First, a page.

You may even go so far as to talk about net and gross income (how much they earn versus how much they actually get paid).
Then, help them get into the mindset of figuring out how many hours they have to work in order to earn the different things they want or need. For example, if they want to buy a $60 video game and the minimum wage is $10 in your state, then they’d have to work no less than 6 hours to be able to buy it. Maybe closer to 7 or 8 hours, once you account for taxes being taken out your pay AND taxes added on to the sale price of the video game.
Once they have an idea of how much time and effort it takes to earn the things they want, it will help them value not only work but also value money. (It may also have the side benefit of helping them think more about their future, what kind of career they want to pursue, and even whether they want to start their own business so they have more control over their income).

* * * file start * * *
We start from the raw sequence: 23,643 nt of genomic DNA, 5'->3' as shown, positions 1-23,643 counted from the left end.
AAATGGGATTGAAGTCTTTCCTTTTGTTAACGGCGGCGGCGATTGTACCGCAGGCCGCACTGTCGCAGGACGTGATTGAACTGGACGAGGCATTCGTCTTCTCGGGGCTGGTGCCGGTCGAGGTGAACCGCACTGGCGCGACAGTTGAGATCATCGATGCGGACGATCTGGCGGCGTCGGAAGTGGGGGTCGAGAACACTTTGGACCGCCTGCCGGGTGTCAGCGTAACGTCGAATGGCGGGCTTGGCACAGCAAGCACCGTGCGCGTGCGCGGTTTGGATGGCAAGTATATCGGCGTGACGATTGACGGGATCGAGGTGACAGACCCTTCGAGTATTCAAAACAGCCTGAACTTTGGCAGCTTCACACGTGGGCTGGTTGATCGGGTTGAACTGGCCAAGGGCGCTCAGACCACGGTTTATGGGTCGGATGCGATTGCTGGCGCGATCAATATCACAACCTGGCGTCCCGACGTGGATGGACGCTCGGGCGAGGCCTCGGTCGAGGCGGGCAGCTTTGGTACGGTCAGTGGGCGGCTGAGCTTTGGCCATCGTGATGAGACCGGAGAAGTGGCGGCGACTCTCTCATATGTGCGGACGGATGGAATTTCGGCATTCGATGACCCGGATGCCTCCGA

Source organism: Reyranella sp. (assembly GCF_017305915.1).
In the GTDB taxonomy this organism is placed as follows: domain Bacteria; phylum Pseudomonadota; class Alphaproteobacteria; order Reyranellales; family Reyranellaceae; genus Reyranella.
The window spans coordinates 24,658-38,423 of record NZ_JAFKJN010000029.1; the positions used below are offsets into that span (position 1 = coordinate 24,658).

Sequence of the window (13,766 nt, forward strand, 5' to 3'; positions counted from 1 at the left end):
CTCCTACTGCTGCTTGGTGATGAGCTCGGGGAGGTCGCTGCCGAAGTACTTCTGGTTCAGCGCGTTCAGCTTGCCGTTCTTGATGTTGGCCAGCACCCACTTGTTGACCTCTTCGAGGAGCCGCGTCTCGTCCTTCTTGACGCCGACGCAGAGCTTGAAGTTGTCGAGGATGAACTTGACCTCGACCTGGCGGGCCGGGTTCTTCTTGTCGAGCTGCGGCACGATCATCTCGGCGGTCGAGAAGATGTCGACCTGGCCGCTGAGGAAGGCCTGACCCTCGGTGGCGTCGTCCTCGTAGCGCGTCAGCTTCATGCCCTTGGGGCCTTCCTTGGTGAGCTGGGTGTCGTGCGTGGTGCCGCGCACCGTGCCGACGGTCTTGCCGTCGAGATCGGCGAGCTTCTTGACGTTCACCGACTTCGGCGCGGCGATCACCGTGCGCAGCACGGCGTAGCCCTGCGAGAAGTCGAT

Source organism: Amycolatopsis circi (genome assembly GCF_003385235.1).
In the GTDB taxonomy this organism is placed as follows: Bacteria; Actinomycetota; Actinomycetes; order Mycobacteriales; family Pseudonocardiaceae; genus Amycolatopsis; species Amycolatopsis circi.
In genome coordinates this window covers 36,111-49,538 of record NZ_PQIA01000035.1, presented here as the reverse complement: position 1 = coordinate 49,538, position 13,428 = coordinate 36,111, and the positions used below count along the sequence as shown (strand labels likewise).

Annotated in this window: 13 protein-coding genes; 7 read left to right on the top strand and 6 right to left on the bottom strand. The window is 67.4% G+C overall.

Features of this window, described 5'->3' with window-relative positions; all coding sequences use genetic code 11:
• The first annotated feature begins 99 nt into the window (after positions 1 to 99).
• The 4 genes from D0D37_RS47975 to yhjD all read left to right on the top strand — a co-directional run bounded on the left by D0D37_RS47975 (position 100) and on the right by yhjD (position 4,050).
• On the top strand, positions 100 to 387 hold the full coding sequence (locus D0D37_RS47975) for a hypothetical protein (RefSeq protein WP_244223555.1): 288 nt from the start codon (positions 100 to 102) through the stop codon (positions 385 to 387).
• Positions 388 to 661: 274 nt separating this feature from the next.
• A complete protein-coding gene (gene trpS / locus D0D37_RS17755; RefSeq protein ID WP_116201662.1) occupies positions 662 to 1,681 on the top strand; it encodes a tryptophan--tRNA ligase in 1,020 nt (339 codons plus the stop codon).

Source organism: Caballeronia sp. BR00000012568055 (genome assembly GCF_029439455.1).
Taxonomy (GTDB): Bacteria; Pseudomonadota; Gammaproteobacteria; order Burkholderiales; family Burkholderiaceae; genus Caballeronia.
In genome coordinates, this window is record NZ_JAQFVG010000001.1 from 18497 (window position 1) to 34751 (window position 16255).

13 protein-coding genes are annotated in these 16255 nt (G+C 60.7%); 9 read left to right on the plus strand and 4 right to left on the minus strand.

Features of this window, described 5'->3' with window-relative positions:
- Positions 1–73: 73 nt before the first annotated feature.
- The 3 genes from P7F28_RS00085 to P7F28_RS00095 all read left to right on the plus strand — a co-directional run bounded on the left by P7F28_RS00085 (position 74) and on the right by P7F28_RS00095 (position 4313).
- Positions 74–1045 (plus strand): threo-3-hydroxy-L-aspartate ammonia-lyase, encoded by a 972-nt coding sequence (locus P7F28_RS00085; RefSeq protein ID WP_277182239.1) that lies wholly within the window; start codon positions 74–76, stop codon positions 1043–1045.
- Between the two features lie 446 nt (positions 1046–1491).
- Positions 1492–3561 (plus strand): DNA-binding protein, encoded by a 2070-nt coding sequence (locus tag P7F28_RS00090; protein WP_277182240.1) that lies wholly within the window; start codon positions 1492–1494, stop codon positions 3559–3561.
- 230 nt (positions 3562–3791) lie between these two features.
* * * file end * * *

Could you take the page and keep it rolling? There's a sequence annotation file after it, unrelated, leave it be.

Help them find opportunities to earn money
Speaking of gaining control over their income, it’s never really too early to teach your kids how to be industrious or entrepreneurial.
Even if they’re not old enough to get a traditional job yet, there are countless ways for kids to make money doing things they’re good at, that people are willing to pay for, and (most importantly) that they love.
They can do things for neighbors, other family members, people in the community, or even start a side business doing something they enjoy.